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NPR Story
12:04 pm
Tue January 28, 2014

Deal Struck to Avoid New Border Dispute Between Oklahoma and Texas

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james.rintamaki / Flickr

Determining exactly where the border between Oklahoma and Texas is along the Red River has been a touchy subject for more than a century.

And when it was discovered that one of the pumps that provides water to the North Texas Municipal Water District was actually it Oklahoma, it was shut down, as Texas Gov. Rick Perry called for negotiations.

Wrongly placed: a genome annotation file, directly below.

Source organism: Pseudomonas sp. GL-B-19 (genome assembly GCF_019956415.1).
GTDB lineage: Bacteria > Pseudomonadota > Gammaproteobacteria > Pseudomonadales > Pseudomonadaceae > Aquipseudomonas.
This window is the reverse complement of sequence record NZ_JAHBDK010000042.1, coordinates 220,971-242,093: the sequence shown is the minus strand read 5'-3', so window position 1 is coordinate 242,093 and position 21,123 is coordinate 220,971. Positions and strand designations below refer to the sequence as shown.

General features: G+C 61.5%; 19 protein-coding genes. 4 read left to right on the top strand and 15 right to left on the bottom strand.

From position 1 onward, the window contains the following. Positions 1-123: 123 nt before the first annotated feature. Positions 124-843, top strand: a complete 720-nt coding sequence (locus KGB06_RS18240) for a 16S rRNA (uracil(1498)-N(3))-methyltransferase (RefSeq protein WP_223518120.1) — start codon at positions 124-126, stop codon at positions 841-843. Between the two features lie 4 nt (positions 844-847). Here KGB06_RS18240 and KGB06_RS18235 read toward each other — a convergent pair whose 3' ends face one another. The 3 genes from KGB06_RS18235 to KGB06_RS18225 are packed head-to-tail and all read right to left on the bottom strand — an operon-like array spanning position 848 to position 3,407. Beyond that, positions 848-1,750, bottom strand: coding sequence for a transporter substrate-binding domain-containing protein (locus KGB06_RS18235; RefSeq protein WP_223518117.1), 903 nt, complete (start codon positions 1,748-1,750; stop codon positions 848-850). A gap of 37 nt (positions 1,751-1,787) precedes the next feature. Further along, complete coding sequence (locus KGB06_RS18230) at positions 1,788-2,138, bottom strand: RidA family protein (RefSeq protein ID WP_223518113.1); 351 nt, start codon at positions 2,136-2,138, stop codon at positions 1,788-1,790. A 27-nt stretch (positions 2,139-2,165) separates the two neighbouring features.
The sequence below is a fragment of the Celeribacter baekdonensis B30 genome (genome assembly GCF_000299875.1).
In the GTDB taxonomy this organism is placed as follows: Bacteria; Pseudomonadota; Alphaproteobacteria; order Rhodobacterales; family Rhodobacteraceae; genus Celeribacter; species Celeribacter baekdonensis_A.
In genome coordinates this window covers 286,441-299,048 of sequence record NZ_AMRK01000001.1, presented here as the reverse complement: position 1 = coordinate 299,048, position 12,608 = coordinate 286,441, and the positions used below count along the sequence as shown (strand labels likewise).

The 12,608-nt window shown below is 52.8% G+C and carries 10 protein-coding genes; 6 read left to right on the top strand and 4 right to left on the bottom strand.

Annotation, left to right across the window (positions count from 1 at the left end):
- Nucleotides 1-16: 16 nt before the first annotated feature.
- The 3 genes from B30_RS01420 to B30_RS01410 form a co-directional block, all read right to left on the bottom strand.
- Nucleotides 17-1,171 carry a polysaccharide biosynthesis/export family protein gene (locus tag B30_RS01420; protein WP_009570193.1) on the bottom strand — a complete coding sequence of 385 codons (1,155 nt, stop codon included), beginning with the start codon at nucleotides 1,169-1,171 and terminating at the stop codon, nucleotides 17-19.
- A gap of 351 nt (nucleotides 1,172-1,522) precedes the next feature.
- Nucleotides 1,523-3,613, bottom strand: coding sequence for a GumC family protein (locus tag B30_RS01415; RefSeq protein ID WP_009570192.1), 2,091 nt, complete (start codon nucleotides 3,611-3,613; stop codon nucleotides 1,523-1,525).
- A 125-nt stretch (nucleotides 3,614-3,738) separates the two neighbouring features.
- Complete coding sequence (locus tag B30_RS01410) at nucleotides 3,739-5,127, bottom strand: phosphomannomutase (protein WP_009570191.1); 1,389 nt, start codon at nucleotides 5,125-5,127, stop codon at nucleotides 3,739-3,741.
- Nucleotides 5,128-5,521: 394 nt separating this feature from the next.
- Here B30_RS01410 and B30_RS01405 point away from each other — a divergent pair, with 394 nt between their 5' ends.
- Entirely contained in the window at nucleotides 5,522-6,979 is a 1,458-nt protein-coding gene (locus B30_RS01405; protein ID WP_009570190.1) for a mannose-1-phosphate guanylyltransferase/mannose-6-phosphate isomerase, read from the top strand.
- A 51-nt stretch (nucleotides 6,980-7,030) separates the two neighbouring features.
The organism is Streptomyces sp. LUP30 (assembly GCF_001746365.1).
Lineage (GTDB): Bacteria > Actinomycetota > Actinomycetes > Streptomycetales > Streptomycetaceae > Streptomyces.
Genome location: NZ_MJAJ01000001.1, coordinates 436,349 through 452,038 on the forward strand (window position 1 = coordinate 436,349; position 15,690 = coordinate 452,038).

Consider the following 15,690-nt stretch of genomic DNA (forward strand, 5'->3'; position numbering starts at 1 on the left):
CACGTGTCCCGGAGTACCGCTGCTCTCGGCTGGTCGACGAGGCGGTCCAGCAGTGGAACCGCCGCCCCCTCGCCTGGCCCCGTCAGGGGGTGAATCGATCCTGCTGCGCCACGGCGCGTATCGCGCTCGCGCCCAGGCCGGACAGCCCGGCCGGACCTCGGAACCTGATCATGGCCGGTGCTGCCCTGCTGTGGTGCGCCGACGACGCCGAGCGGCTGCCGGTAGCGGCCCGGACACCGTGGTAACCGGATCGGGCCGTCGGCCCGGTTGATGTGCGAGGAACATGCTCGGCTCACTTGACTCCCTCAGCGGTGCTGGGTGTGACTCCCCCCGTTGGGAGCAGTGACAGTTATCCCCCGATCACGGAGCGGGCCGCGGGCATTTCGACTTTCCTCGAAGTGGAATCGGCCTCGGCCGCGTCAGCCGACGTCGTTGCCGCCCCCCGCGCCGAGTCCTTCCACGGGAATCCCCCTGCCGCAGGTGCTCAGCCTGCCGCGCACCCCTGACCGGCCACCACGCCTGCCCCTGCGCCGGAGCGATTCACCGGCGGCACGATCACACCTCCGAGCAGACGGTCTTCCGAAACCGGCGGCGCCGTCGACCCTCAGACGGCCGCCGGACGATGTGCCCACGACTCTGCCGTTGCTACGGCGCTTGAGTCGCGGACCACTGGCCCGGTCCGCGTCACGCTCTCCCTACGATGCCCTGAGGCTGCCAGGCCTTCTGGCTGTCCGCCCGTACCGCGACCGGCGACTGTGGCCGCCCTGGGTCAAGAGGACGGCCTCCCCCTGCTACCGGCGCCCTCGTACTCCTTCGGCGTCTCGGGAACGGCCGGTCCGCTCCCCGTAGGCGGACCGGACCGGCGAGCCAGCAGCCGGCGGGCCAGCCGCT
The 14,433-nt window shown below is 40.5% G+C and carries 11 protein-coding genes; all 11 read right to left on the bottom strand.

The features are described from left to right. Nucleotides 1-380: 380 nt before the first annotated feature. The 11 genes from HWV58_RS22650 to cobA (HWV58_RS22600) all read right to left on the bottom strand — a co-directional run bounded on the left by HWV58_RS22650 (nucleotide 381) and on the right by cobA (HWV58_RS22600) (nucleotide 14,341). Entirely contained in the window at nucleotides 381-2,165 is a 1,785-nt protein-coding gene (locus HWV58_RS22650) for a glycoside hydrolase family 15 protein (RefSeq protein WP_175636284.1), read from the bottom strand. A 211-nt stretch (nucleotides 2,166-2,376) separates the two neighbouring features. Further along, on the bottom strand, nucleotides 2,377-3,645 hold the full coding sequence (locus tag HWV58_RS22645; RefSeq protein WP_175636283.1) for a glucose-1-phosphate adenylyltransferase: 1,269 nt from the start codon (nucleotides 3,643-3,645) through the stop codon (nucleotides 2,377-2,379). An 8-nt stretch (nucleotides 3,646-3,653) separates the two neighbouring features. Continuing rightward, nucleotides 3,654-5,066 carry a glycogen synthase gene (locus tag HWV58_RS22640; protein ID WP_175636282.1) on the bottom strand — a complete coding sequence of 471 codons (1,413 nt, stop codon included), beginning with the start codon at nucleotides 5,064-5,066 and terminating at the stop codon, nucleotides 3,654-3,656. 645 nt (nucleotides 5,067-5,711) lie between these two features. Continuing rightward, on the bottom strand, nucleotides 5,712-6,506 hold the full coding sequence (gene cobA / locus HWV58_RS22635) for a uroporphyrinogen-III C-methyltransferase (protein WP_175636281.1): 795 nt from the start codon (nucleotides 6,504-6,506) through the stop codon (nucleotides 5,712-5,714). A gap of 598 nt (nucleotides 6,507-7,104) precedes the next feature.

But, as The Journal Record‘s M. Scott Carter reports, Perry and Oklahoma Gov. Mary Fallin signed a Memorandum of Understanding on Jan. 17 meant to resolve the issue and let Texas use the water pump:

In short, both parties agreed the pump — for practical purposes — belongs to Texas and can be used.

The agreement eliminates the need for new border negotiations and allows Texas to continue operating the facility, as long as Texas provides Oklahoma officials with annual water-use reports from the NTMW.

“We believe that this MOU removes any need to reopen the Red River Boundary Compact,” Oklahoma deputy environmental secretary Tyler Powell wrote in an email to The Journal Record.

Moving water from the pump in Oklahoma across the state line into Texas was a problem because it’s illegal to transport an invasive species — like the zebra mussels found in Lake Texoma in 2009 — from one state to another.

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